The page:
From the previous week
To bring adults (age 20-39) outdoors.
The greatest thing that designing a product can do for me to create an attractive experience of being in the outdoors is – the ability to mass produce and customize a product to bring out a sense of novelty.
An incremental design on a product that is already available in the market will entice people who are passionate in the recreation related to the product to try it and use it. But it will merely enhance the experience: 1. for a small, niche group, 2. Until the next best product appears in the market.
Why design a physical product when I know the limitations it has in achieving the goal to bring people outdoors?
- A statement piece for a campaign – One product that triggers the desired response and sends a message to the public. eg Coca Cola
- The approach of co-creation
- Co creating space/experience – an approach found lacking by traditional event hosts: How to create an attractive experience of going outdoors and participating such that it captures returning crowds? (Physical products will have to be complemented by a channel for communication, likely it will be more than a service.) > Pop-up event design
- Content generation for entertainment, crowdsourcing, fanfiction and storytelling, etc. – this is what netflix is doing.
|Physical and tangible||Abstract and intangible|
|Detached Objects||Complex systems|
|Customizable (at most)||Obliged to adapt to constant changes|
|Have immediate value||Have value only when being used|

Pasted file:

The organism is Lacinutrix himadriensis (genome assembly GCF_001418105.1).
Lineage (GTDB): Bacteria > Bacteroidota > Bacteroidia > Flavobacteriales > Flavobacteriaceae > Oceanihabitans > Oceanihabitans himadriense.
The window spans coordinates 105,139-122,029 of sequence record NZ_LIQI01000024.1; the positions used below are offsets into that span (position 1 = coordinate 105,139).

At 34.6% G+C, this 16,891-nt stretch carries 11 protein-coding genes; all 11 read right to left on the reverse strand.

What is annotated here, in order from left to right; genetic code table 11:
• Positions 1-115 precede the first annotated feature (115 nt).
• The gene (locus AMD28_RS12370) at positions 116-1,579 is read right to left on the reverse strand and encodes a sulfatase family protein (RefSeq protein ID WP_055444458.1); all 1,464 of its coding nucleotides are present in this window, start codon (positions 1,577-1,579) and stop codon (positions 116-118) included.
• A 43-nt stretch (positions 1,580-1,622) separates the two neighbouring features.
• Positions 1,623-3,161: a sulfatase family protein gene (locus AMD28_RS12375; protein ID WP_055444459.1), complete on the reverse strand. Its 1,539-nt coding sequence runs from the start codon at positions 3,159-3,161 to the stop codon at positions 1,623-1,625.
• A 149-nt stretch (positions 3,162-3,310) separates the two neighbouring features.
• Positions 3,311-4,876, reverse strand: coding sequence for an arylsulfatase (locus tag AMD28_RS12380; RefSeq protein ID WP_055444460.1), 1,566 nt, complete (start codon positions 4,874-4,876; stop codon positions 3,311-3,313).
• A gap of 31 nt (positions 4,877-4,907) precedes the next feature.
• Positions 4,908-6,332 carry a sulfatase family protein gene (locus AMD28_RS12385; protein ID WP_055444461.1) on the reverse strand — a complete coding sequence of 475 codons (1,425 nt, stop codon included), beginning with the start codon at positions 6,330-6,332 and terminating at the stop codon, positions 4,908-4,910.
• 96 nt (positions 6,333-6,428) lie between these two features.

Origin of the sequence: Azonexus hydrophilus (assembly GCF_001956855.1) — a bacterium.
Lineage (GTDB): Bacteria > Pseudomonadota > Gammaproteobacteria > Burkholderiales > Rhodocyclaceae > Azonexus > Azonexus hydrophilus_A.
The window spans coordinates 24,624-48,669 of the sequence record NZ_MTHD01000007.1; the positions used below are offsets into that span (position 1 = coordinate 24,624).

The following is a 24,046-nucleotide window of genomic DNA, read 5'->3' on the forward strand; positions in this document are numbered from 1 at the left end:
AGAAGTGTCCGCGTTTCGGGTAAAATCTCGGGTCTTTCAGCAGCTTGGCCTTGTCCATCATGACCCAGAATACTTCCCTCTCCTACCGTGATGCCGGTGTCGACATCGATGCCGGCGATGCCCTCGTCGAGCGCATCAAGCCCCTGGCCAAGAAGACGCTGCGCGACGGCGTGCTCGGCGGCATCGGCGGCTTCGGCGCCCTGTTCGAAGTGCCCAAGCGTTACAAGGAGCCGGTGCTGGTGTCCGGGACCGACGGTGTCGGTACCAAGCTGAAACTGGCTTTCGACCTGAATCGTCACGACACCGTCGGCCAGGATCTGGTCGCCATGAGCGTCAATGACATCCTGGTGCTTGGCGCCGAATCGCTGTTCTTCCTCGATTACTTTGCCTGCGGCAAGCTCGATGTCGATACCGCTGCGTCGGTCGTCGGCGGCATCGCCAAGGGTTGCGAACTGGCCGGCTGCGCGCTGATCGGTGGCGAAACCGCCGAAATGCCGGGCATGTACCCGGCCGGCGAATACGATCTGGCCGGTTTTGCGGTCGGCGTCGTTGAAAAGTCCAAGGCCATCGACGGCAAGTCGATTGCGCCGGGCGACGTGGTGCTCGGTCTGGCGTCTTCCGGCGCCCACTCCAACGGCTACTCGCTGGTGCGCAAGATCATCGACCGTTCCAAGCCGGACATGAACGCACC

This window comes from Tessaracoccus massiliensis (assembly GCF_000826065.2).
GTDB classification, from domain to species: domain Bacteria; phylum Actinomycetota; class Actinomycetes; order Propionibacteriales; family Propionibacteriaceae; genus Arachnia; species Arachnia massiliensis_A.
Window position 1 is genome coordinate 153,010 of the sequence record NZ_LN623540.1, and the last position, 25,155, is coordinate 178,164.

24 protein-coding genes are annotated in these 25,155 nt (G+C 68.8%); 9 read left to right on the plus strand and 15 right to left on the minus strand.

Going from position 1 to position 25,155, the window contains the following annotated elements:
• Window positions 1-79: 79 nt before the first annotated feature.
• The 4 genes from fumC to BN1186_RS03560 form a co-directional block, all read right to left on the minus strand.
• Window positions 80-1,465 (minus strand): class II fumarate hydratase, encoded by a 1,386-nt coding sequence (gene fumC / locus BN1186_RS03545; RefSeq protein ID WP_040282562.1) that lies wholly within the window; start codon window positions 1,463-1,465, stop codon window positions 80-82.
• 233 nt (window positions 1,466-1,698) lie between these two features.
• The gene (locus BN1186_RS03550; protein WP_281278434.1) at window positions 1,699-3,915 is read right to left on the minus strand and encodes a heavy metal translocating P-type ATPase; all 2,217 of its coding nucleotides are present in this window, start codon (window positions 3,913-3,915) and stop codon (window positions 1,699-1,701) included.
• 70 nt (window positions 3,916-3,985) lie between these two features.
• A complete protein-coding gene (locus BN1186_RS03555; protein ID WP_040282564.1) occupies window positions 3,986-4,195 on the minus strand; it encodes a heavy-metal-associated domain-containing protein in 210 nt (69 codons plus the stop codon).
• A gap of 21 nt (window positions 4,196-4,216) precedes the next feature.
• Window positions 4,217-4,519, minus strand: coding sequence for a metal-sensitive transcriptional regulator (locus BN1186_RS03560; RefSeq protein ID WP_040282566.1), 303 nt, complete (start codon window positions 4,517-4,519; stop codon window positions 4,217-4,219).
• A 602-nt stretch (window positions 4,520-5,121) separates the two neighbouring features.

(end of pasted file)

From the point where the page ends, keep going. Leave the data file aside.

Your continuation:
|Produced by a specific manufacturer||Created by a set of individual departments|
Moving on, will designing a product limit me to customisable products at maximum?
Or will a product be able to meld with on-site and off-site screen based experience to fulfil the other objectives of organisers or boost their portfolio in terms of sustainability, sustainbility etc. ?
Taste and preferences of millennials:
Adventurous, Wanderlusty, Experiential retail, Willingness to encounter danger or risks in pursuit of enjoyment.
What brands are millennials attracted to? (Possible case studies)
- Fashion/Apparel brands: Sephora, Nike, Sketchers, Lorna Jane and Underarmour (active-wear brands), ASOS, Shore Projects,
- Store concepts: Muji, box shops (consumers are also producers), Ikea (sustainability)
- Concept eateries/cafes (gives opportunities to indulge): Themed buffets (durian, chocolate, etc.), PasarBella, Octoberfest, Dinnerama
- Other F&B brands: Coca Cola (Creating Happiness),
- Blogging: (food) Lady Iron Chef, Miss Tamjiak, (lifestyle articles) The Smart Local, other commercially driven blogs, Information driven ones like HongKiat.
- Work: Shared work spaces WeWork (co-working communities) Starbucks
- The Mall: Pop-up retail (Suntec City), PasarBella
- Lifestyle: Jamming, Art jamming, Partying, After-party supper and breakfast, Themed social activity – trampoline park, Headspace (mindful meditation), Nike Women #betterforit Lily VS Margot, Grubhub and Snapchat, GOPRO (Important: User-generated content and product design),
- Pop culture: Netflix, Disney, SuperBowl/NFL (Sports-related), On screen spinoffs for books such as Harry Potter, LOTR, GOT, The Hobbit, Star Trek
- Brands that project wealth: Audi
- Advertising/entertainment digital media network: Huffington Post, Buzzfeed
- Travel: National Geographic, AirBnb
- Movements: Movember, Inktober, Purple Parade, gender equality, lgbt rights